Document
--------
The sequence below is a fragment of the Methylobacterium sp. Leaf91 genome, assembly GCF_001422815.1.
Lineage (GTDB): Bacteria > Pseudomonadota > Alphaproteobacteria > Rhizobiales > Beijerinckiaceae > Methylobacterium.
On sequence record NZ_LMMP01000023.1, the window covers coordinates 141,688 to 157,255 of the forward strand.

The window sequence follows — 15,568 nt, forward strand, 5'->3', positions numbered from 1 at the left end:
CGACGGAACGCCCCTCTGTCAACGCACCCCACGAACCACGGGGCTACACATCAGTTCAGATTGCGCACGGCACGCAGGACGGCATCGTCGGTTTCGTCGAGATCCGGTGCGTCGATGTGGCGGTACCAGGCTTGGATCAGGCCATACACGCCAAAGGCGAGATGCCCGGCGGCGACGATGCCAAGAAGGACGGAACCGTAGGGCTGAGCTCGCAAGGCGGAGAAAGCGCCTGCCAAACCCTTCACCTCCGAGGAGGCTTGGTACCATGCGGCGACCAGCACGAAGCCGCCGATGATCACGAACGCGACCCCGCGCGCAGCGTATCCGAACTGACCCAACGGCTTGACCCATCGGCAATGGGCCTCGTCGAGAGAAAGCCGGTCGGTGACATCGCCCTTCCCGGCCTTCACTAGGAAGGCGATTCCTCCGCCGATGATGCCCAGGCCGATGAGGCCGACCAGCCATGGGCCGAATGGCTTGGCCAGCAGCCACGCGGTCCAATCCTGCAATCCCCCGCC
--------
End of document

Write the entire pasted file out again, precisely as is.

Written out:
The sequence below is a fragment of the Methylobacterium sp. Leaf91 genome, assembly GCF_001422815.1.
Lineage (GTDB): Bacteria > Pseudomonadota > Alphaproteobacteria > Rhizobiales > Beijerinckiaceae > Methylobacterium.
On sequence record NZ_LMMP01000023.1, the window covers coordinates 141,688 to 157,255 of the forward strand.

The window sequence follows — 15,568 nt, forward strand, 5'->3', positions numbered from 1 at the left end:
CGACGGAACGCCCCTCTGTCAACGCACCCCACGAACCACGGGGCTACACATCAGTTCAGATTGCGCACGGCACGCAGGACGGCATCGTCGGTTTCGTCGAGATCCGGTGCGTCGATGTGGCGGTACCAGGCTTGGATCAGGCCATACACGCCAAAGGCGAGATGCCCGGCGGCGACGATGCCAAGAAGGACGGAACCGTAGGGCTGAGCTCGCAAGGCGGAGAAAGCGCCTGCCAAACCCTTCACCTCCGAGGAGGCTTGGTACCATGCGGCGACCAGCACGAAGCCGCCGATGATCACGAACGCGACCCCGCGCGCAGCGTATCCGAACTGACCCAACGGCTTGACCCATCGGCAATGGGCCTCGTCGAGAGAAAGCCGGTCGGTGACATCGCCCTTCCCGGCCTTCACTAGGAAGGCGATTCCTCCGCCGATGATGCCCAGGCCGATGAGGCCGACCAGCCATGGGCCGAATGGCTTGGCCAGCAGCCACGCGGTCCAATCCTGCAATCCCCCGCC